http://s8.postimg.org/zbfc0h92t/New_Bitmap_Image.png

'contents' can't be initialized whatever I did, thus I can't declare the type in this class

class Window_mgr {
public:
    // location ID for each screen on the window
    typedef std::vector<Screen>::size_type ScreenIndex;
    // reset the Screen at the given position to all blanks
    void clear(ScreenIndex);
private:
    std::vector<Screen> screens{ Screen (' ', 24, 80) };
};

This is the constructor

Screen::Screen(pos ht, pos wd)
{
    contents(ht*wd, ' ');
    height = ht;
    width = wd;
    cursor = 0;
}

Screen::Screen(char c, pos ht, pos wd)  
{
    contents(ht*wd, c);
    height = ht;
    width = wd;
    cursor = 0;
}

this is the class

class Screen {
public:
    friend class Window_mgr;
    void some_member() const;
    typedef std::string::size_type pos;

    Screen(pos ht, pos wd);
    Screen(char c, pos ht, pos wd);

    Screen set(char);
    Screen set(char, pos, pos);

    Screen display(std::ostream &os)
                    { do_display(os); return *this; }
    const Screen &display(std::ostream &os) const
                    { do_display(os); return *this; }

    char get() const { return contents[cursor]; }
    char get(pos ht, pos wd) const; 
    Screen move(pos r, pos c);

private:
    pos cursor;
    pos height, width;
    std::string contents;

    mutable size_t access_ctr;
    void do_display(std::ostream &os) const
        { os << contents; }
};

The version of gcc matters here because you may not have a version that supports member initialization from C++11. Also, are you using the -std=c++11 or -std=c++0x when compiling?

it seems to me that to use the (size_t,char) string constructor you should probably be constructing a new string. Something like this should work:

Screen::Screen(pos ht, pos wd)
{
    contents = string(ht*wd, ' ');
    height = ht;
    width = wd;
    cursor = 0;
}
Screen::Screen(char c, pos ht, pos wd)
{
    contents = string(ht*wd, c);
    height = ht;
    width = wd;
    cursor = 0;
}

Another potential problem I see, is that you don't have a default constructor:

public:
    Screen();

 Screen::Screen()
{
    contents = "";
    height = 0;
    width = 0;
    cursor = 0;
}           

Edited 3 Years Ago by tinstaafl

You should just use the initialization list instead:

Screen::Screen(pos ht, pos wd) :
  cursor(0), height(ht), width(wd),
  contents(ht*wd, ' ')
{ }

Screen::Screen(char c, pos ht, pos wd) :
  cursor(0), height(ht), width(wd),
  contents(ht*wd, c) 
{ }

// and default constructor (not required, but useful in general):
Screen::Screen() :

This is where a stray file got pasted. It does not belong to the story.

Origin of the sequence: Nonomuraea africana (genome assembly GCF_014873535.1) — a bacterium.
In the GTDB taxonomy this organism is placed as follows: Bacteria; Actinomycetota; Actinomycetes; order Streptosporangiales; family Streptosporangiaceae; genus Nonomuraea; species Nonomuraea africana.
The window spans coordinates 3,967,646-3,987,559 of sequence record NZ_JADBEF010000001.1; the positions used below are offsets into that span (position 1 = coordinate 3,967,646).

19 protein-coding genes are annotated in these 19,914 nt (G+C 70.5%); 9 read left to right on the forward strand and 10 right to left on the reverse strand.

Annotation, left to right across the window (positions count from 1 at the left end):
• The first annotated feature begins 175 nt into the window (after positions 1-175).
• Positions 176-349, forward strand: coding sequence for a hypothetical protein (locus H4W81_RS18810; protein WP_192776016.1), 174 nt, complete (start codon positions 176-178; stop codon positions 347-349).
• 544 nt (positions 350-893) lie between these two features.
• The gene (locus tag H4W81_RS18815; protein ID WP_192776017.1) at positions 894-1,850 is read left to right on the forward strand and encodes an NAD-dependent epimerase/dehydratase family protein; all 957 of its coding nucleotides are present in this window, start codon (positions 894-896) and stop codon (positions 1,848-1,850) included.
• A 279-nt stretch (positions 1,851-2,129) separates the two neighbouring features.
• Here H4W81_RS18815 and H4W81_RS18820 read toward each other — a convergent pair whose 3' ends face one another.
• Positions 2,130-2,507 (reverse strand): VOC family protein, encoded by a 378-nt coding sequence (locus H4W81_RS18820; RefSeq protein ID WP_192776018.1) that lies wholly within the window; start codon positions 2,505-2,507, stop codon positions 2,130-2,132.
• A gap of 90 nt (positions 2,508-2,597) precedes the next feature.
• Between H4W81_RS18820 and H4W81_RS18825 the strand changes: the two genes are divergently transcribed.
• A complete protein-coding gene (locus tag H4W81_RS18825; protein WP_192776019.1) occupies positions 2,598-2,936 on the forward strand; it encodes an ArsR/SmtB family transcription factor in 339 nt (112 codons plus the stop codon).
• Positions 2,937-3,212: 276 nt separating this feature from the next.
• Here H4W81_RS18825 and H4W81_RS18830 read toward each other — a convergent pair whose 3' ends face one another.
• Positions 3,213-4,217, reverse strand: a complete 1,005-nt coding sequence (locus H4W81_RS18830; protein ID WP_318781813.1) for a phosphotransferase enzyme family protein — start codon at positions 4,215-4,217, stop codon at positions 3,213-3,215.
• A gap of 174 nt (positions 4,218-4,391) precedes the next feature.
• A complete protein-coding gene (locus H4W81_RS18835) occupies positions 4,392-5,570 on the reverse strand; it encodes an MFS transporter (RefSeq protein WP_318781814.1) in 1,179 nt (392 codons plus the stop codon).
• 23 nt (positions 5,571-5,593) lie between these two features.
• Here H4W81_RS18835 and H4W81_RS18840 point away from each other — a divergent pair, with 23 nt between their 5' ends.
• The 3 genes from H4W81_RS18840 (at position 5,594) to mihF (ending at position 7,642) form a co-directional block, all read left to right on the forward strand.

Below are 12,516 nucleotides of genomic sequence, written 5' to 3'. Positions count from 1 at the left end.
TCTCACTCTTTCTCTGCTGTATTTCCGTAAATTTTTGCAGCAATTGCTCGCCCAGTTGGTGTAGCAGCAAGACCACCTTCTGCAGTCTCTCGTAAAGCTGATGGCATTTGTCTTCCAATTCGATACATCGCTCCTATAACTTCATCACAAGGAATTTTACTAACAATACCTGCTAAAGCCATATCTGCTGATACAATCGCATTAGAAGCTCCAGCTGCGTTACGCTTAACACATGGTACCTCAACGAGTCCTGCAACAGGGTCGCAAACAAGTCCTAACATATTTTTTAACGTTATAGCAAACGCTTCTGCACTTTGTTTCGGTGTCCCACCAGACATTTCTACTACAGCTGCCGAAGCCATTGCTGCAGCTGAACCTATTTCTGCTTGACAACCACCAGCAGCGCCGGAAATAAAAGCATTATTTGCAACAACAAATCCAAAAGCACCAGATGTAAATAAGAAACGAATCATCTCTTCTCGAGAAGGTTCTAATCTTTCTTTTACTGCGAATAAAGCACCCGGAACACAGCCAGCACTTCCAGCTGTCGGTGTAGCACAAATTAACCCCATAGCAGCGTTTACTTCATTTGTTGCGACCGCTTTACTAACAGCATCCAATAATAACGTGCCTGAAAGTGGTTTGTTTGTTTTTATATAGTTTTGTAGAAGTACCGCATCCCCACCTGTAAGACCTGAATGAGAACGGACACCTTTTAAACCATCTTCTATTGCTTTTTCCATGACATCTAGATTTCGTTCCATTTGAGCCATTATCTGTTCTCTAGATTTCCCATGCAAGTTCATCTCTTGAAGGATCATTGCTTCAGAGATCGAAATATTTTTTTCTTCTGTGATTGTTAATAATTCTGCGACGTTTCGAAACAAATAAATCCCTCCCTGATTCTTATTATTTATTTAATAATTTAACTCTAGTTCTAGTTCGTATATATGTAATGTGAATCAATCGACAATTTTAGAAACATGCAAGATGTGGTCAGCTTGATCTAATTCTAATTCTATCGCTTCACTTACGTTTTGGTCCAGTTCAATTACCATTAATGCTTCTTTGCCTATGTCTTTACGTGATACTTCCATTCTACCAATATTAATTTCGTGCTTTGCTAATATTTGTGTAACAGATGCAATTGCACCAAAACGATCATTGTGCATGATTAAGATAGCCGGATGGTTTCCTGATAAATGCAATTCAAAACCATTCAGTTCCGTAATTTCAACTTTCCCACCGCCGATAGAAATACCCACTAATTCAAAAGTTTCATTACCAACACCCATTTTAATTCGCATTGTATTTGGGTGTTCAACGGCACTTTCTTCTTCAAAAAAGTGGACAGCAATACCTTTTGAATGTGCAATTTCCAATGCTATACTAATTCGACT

cursor(0), height(0), width(0),
  contents() 
{ }

The initialization list is basically just a list of constructor calls for each data member. It is preferrable to put them in the same order as they appear in the class declaration, since that is the actual order in which they are constructed (and most compilers will warn you about that if you don't put them in the same order). Unless you have some complicated code to run in the constructor, you should prefer initializing the data members in the initialization list instead of the body of the constructor.

deceptikon:
I already put an image up there in my thread, showing how I compiled and error produced.

others:
I tried the given method but still, I can't get away from this error:
http://s7.postimg.org/o7zebeyxn/New_Bitmap_Image.png

I thought the problem would be the constructor but it seems I probably wrong, so what is it?

Actually one of your problems was the constructor. Now you can look at the other one.

It looks to me that you might have things being accessed in the wrong order. The error message seems to indicate that Window_mgr can't find Screen. If it's declared after Window_mgr in the same file you could get this error. I would imagine that including the Window_mgr header before the Screen header would also produce this error.

Edited 3 Years Ago by tinstaafl

nope, tried this one and the same error occured

#ifndef SCREEN
#define SCREEN

#include <iostream>
#include <string>
#include <vector>

class Screen {
public:
    friend class Window_mgr;
    void some_member() const;
    typedef std::string::size_type pos;

    Screen(pos ht, pos wd):
    cursor(0), height(ht), width(wd), contents(ht*wd, ' ') {
    }

    Screen(char c, pos ht, pos wd):
    cursor(0), height(ht), width(wd), contents(ht*wd, c) {
    }

    Screen():
    cursor(0), height(0), width(0), contents() { 
    }
    // blablabla

private:
    // blablabla
};


class Window_mgr {
public:
    // location ID for each screen on the window
    typedef std::vector<Screen>::size_type ScreenIndex;
    // reset the Screen at the given position to all blanks
    void clear(ScreenIndex);
private:
    std::vector<Screen> screens{ Screen (' ', 24, 80) };
};


#endif

Edited 3 Years Ago by Vasthor: simplify

When I put your code into VS2012 I get a red flag here:

std::vector<Screen> screens{ Screen (' ', 24, 80) };

It looks like you're trying to initialize a private member, which isn't allowed.

See if something like this works better:

class Window_mgr {
public:
    // location ID for each screen on the window
    typedef std::vector<Screen>::size_type ScreenIndex;
    // reset the Screen at the given position to all blanks
    void clear(ScreenIndex);
    Window_mgr()
    {
        screens.push_back(Screen(' ', 24, 80));
    }
private:
    std::vector<Screen> screens;
};
This article has been dead for over six months. Start a new discussion instead.